Kid Cudi was one of the first rappers to candidly talk about his therapy. “A year ago I wouldn’t even go to a therapist or psychiatrist. But I gave it a shot,” he told Complex in 2013. “It’s working for me but it’s not for everyone. I’ve got some fucking problems. It’s good for me to talk to someone who helps me see things. I had no other choice.” Last year, he revealed he’d checked himself into rehab for depression and suicidal urges.
In recent years, more rappers have been vocal about seeing therapists. Logic is at the forefront of rap’s battle for mental health; he first admitted to seeing a therapist in 2014 and he still goes. His recent hit “1-800-273-8255” was released in partnership with the National Suicide Prevention Lifeline, and he performed the song at the VMAs. Last year, Run-D.M.C.’s Darryl McDaniels put out a book called Ten Ways Not to Commit Suicide, in which he admitted to first seeking professional help in 2004 and pushed for more black men to seek treatment. “When I went to therapy I realized … that therapy isn’t ‘soft,’” he said. “My saying is, ‘Therapy is gangsta.’ It actually empowered me.”
Rappers empowered by therapy are exposing others to the effects. Chance the Rapper recently opened up about his struggles with anxiety and how the larger discourse surrounding mental health in rap is helping him speak up. “I’m starting to get a better understanding of that part of my life,” he told Complex.
Ironically, while rappers themselves have only recently tuned in to the benefits of therapy, their work has been helping people for nearly two decades. Psychologist Don Elligan published a study in the Journal of African American Men introducing the concept of “rap therapy” in 2000. And in a 2002 study published in the Journal of Poetry Therapy, Edgar Tyson coined the phrase “hip-hop therapy” and outlined its core principles.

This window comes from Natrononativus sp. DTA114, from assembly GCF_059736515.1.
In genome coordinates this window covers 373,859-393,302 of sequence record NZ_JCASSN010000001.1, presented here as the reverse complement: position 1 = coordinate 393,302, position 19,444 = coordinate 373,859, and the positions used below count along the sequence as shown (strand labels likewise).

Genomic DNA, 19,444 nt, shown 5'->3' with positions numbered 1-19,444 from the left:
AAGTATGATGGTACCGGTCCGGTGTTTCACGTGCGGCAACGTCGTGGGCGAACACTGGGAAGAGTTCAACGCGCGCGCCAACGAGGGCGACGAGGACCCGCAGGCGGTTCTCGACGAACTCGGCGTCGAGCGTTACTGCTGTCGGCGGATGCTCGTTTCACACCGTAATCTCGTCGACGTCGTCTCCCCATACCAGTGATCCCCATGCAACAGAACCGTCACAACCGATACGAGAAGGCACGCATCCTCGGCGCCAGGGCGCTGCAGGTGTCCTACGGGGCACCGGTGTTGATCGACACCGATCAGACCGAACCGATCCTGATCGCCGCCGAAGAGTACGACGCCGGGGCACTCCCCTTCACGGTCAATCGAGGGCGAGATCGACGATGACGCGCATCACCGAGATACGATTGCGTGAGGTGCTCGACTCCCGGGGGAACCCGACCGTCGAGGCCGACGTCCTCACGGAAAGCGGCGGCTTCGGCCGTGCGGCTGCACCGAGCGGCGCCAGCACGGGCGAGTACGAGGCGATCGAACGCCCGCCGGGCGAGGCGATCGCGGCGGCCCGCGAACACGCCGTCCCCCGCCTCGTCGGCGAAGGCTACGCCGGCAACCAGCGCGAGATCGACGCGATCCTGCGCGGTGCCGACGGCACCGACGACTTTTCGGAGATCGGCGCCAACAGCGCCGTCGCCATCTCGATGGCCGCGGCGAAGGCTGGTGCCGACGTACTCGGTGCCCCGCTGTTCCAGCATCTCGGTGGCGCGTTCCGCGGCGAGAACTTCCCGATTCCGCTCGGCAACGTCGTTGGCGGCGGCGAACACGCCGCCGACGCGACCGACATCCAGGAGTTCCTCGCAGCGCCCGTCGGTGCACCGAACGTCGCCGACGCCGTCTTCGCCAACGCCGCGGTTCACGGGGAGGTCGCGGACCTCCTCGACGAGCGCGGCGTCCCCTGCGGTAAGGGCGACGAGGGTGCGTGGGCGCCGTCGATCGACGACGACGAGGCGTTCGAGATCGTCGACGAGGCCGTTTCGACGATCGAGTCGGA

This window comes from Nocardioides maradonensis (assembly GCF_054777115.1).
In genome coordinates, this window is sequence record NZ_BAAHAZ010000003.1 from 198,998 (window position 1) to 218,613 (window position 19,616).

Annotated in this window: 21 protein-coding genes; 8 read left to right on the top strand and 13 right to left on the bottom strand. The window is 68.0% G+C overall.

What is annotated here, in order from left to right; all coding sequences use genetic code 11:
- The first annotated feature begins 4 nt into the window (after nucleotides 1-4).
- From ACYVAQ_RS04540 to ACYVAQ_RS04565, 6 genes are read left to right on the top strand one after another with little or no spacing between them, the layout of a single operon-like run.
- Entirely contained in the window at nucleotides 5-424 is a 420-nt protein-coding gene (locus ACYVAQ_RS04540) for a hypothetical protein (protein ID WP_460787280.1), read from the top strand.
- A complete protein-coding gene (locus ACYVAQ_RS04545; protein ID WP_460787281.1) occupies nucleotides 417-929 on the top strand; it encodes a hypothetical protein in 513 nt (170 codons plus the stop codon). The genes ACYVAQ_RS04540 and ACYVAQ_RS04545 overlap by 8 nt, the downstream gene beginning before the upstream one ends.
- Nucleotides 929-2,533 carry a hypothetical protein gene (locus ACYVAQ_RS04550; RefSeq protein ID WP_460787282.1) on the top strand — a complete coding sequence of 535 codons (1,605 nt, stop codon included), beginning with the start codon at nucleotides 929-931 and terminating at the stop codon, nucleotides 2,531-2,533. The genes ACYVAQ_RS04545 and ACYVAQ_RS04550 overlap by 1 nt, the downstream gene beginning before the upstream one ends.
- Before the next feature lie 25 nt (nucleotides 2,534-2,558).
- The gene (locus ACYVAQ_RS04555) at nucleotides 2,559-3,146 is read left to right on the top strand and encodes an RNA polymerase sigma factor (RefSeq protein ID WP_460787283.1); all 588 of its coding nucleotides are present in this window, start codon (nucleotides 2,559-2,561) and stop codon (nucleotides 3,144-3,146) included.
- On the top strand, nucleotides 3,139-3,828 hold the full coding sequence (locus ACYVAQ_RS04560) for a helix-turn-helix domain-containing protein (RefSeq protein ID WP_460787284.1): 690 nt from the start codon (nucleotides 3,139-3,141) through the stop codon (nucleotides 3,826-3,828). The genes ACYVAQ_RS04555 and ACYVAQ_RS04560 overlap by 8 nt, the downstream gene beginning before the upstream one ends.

Hip-hop therapy has continued to expand this decade, making its way into Bronx classrooms and more recently counseling offices in Philly. In 2014, psychologist and researcher Cendrine Robinson-Head published a report through the American Psychological Association explaining why she played Meek Mill for patients in their therapy sessions, finding that “clients found it much easier to talk about their experiences in the context of Mill’s lyrics.”
Listeners continue to find rap to be a tonic: Last year, the Ringer story “Young Thug Is My Therapist” examined the healing properties of the elusive artist’s music. Meanwhile, the Hip Hop Therapy Global Institute uses rap for therapeutic techniques in its outreach programs. So, as black artists warm to the idea of therapy, so do many members of their captive audience.
Additionally, in a New York Times article from last year called “How to Stay Sane While Black,” poet Morgan Parker explored the black sanity myth—the way black faith can be tantamount to blind trust where mental health is concerned—and suggested that therapy should almost be a birthright for black Americans. “Sometimes I think my depression is the most normal thing about me,” she wrote. “We should all get free therapy. We could call it reparations.”
Pleas from other rappers young and old are louder now than ever, and these kinds of calls to action are valuable. There’s already tangible proof that they can work: According to a CNN report, calls to the National Suicide Prevention Lifeline increased by 50 percent following Logic’s VMAs performance. When rappers open up, fans listen; and in this case, they’re moved to open up, too.